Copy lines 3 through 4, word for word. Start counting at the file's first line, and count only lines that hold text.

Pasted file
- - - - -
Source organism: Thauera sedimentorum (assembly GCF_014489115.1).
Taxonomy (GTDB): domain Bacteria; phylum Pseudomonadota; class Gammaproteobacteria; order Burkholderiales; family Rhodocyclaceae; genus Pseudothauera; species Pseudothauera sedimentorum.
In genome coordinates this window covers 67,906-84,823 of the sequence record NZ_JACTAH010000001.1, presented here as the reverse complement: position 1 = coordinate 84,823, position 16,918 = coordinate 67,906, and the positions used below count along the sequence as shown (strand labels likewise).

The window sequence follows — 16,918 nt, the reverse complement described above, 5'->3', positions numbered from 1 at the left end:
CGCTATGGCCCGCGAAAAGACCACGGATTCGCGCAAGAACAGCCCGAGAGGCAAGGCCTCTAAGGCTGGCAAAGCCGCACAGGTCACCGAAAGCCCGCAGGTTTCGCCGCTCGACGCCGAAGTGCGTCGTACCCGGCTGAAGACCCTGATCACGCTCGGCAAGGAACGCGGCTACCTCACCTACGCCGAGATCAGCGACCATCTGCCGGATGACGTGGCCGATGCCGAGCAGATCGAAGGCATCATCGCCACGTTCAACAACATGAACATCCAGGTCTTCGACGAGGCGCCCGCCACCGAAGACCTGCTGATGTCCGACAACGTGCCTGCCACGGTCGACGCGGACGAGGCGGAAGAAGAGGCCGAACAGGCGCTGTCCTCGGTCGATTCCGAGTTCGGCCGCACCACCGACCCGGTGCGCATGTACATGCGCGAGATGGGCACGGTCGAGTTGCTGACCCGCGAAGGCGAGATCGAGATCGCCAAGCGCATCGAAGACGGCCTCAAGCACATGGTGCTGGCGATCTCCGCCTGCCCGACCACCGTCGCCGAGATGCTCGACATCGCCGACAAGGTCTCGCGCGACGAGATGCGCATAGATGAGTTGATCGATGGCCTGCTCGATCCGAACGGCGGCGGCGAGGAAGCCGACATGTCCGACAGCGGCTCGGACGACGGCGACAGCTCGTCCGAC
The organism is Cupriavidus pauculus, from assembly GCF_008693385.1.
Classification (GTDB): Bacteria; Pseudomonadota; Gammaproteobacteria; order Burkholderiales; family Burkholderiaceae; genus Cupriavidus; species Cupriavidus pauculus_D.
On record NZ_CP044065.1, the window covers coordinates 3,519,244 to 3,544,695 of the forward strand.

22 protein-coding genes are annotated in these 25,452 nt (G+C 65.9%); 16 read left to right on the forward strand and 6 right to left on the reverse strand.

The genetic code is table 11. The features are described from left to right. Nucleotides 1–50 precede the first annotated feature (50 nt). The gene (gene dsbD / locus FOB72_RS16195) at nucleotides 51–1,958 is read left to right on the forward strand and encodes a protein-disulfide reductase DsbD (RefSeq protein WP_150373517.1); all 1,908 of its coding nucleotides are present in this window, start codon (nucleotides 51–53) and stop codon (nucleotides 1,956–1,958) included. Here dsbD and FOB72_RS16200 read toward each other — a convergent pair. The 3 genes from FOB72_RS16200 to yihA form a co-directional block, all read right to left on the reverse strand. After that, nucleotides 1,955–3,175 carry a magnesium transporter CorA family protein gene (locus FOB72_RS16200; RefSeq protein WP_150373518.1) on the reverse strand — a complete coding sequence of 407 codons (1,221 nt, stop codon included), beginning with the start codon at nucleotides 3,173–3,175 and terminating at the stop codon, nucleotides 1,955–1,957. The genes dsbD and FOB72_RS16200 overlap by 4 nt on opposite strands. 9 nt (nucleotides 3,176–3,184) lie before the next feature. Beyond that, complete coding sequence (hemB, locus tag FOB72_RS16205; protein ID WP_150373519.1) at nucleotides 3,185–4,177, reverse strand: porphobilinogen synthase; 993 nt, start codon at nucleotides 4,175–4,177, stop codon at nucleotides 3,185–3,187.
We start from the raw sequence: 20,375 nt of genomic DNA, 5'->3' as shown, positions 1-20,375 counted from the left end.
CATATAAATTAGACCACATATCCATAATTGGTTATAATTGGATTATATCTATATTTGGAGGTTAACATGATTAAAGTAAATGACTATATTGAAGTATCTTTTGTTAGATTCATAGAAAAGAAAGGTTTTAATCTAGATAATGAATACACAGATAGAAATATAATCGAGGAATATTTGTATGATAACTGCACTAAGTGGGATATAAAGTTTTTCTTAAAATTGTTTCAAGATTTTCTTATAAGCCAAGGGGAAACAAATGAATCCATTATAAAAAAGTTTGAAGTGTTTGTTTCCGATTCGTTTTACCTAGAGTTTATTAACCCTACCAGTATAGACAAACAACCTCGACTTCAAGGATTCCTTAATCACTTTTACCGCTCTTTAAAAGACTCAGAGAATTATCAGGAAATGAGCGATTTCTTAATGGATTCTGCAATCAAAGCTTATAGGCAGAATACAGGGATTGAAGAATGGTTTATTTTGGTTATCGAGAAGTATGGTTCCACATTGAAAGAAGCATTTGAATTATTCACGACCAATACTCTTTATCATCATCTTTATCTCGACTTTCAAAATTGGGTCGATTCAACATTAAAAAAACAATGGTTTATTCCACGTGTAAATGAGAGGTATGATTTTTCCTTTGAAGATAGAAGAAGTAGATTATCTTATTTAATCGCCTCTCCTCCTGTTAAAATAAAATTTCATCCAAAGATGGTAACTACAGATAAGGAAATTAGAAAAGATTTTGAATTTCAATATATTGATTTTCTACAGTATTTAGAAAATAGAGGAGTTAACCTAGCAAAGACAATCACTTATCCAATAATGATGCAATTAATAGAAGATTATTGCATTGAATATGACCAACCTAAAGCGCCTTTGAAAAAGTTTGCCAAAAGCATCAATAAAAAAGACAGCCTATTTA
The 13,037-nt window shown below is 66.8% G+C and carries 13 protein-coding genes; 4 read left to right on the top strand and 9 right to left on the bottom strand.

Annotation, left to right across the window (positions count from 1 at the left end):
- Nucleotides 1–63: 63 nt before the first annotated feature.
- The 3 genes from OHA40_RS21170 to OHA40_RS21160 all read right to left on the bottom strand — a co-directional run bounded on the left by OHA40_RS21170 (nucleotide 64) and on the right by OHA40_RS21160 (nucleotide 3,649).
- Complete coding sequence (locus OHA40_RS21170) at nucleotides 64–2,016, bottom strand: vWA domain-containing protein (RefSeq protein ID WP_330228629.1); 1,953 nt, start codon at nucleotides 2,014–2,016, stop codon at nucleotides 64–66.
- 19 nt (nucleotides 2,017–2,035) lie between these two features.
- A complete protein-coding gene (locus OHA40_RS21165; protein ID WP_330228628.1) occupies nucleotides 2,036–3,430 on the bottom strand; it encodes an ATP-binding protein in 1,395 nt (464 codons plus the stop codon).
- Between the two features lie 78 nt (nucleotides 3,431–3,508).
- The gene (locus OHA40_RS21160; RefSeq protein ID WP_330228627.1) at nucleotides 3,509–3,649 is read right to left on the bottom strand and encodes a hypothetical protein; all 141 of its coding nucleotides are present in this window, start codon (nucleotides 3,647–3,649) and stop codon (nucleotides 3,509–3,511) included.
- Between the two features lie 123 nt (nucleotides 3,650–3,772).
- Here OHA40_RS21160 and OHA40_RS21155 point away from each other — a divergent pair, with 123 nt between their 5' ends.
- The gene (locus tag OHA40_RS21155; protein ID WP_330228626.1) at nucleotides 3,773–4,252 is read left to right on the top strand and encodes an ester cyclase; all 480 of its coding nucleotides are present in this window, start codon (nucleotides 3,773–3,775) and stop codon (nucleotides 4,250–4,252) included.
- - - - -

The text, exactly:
In genome coordinates this window covers 67,906-84,823 of the sequence record NZ_JACTAH010000001.1, presented here as the reverse complement: position 1 = coordinate 84,823, position 16,918 = coordinate 67,906, and the positions used below count along the sequence as shown (strand labels likewise).

The window sequence follows — 16,918 nt, the reverse complement described above, 5'->3', positions numbered from 1 at the left end: